novels · writing

It’s Here!

Is it crazy that I’m as excited about my HarperCollins review as I was for my birthday? Excited and terrified, as I was fairly sure the editor would rip it to shreds then tell me to stop writing forever and spare the world the horror of my written word.

But there were only helpful and encouraging words said, and I had some “well, duh, Gabs!” moments. Turns out this was just the boost I needed to kick myself back into gear! New ideas are swirling in this melting pot brain of mine. I have set a deadline for the completed rewrite (February 26), and we shall see what happens! You lucky people, you get to read the review before it gets made public on Inkpop!

HarperCollins wrote

 Thank you so much for sharing SUMMER RUSH! I truly enjoyed the read. Your writing mechanics are excellent and I was impressed with how polished this draft was. You have a wonderful feel for dialogue—I love the sharp banter between Lexus and Rush! I also liked the way you subtly hinted at their true feelings. The small flashes of their old kindnesses were nice, from the stuffed giraffe that baby Rush gave to baby Lexus to the way they once traded lollipops. It was effective without being heavy-handed.

However, I paused at the level of violence that Lexus and Rush have inflicted on each other over the years. Their fights seemed deliberately cruel (i.e. Rush stomping on Lucky’s “grave”). It would have felt more realistic to me if their fighting was something that accidentally escalated…like play-fighting that suddenly becomes real because someone throws a punch that’s just a little too hard. You do get at this with the lamp-throwing incident, but be careful not to make their history too brutal because that can render them unlikeable. Perhaps you can add a little more playfulness alongside the fighting?

I love that you have a flair for the dramatic, but be careful not to take it too far. I wasn’t entirely convinced by the spectacular car crash at the beginning or that Rush would be able to save Lexus in such action-hero fashion (although it would be a terrific scene in a movie!). The crash opened up many questions for me but it struck me as a significant event with a lot of potential; as such, I wonder if you would consider reworking it a bit. I was mostly curious about the long-term psychological ramifications of a crash like that, especially when Lexus’s mother and Rush’s father were killed in a car accident. It seems that the fright of almost dying in the same way as their parents would hit extremely close to home and would prompt deeper reflections than what we’re currently getting in the text. Lexus and Rush are upset about their licenses being taken away…but what if they were afraid to get behind the wheel again? It would take some rewriting, but I can really envision the accident as the beginning of the turning point in Lexus and Rush’s relationship. The crash would essentially be a metaphor; the animosity between the two of them comes to a dramatic head, after which they begin to heal. If you were to revise along these lines, I’d suggest moving the accident to around the middle of the book so you can use the first third of the novel to layer Lexus and Rush’s complex rapport.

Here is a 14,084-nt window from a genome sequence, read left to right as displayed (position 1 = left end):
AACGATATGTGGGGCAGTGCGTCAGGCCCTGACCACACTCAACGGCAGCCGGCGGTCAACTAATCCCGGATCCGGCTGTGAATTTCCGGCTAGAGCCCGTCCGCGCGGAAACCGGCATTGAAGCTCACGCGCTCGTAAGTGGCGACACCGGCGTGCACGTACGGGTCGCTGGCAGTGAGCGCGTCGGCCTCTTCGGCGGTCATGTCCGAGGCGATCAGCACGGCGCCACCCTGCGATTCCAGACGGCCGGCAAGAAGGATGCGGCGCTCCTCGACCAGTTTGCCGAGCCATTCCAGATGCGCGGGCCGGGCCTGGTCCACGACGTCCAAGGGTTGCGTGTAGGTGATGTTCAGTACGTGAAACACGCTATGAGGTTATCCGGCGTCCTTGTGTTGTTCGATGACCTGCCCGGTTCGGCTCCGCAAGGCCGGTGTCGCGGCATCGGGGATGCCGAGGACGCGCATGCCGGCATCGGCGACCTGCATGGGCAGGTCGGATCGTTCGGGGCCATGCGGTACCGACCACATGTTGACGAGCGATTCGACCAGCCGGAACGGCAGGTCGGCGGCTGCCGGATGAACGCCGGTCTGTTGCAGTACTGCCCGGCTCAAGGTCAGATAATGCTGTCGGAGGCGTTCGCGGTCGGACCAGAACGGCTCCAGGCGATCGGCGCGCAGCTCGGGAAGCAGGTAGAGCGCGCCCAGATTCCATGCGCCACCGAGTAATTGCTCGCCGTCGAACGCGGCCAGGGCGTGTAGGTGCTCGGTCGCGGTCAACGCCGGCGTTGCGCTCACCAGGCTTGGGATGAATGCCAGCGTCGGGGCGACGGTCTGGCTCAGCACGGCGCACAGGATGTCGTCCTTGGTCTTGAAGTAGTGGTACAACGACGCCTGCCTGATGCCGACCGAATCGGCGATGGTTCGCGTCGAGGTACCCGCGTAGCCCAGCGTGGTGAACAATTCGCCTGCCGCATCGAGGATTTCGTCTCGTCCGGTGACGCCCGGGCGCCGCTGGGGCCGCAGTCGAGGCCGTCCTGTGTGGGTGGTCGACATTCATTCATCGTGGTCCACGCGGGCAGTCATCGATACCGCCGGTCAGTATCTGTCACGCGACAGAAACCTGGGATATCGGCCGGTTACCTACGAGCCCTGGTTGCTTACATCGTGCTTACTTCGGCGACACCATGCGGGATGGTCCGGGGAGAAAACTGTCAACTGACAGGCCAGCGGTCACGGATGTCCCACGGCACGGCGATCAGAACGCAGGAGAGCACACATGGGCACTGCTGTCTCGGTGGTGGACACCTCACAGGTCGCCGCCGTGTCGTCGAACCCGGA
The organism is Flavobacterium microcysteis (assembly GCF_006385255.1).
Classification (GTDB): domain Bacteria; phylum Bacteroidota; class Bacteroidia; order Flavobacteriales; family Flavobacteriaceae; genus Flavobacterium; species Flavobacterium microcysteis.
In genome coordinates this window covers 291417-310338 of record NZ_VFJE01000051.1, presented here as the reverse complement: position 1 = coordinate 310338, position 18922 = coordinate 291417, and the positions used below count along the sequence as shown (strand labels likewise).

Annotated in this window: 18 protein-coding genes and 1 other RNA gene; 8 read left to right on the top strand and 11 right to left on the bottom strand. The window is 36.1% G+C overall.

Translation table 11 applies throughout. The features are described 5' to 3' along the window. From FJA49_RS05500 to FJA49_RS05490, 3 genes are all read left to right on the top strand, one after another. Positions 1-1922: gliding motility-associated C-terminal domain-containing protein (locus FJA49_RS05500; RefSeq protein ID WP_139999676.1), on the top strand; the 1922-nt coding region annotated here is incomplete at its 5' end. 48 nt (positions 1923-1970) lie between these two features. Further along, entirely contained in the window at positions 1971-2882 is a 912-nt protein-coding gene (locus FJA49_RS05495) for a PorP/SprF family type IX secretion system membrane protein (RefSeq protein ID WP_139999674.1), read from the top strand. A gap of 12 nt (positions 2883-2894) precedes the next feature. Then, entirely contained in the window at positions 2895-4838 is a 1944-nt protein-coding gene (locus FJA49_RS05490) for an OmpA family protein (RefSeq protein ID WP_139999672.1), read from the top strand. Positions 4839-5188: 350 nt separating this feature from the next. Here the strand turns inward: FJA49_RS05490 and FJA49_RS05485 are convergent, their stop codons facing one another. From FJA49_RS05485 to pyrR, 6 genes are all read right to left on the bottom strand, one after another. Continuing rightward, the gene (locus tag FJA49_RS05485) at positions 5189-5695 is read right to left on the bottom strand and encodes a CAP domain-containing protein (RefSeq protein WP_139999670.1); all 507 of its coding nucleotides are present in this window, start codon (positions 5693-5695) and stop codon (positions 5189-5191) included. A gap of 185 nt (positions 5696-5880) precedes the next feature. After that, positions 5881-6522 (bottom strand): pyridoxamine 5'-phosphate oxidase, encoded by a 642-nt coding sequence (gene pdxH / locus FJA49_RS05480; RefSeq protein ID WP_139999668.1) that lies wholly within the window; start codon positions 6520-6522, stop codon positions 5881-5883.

I actually don’t think you need the Geisha House of Dance; you can work Brett into the story without his mother’s dance studio. Consider this: If that car accident happened in real life and Rush had taped-up ribs and a concussion, would he bounce right back and hit the dance floor? Make sure you pay attention to the small details because oftentimes they were the things that kept nagging at me. For example, when Rush and Lexus are having a dive-off at the pool, where’s the lifeguard? Wouldn’t he or she intervene? Would that scene truly escalate the way it does?

I think you handle subtlety well and that’s a difficult thing. You did a beautiful job of conveying depth in the scene where Lexus looks at Maya and Rush and feels a sudden pang for her own mother. It’s a feeling that catches her off-guard and it makes us feel like there’s a lot more to Lexus beneath the surface—things that she hasn’t necessarily owned up to herself. That makes her a more believable character and I wanted more moments like that one. While verbal barbs between Rush and Lex can be fun, don’t get too caught up in them. Good luck with revising this and with your future projects! You’re a talented writer and I wish you all the best. Thanks again for sharing this with us.


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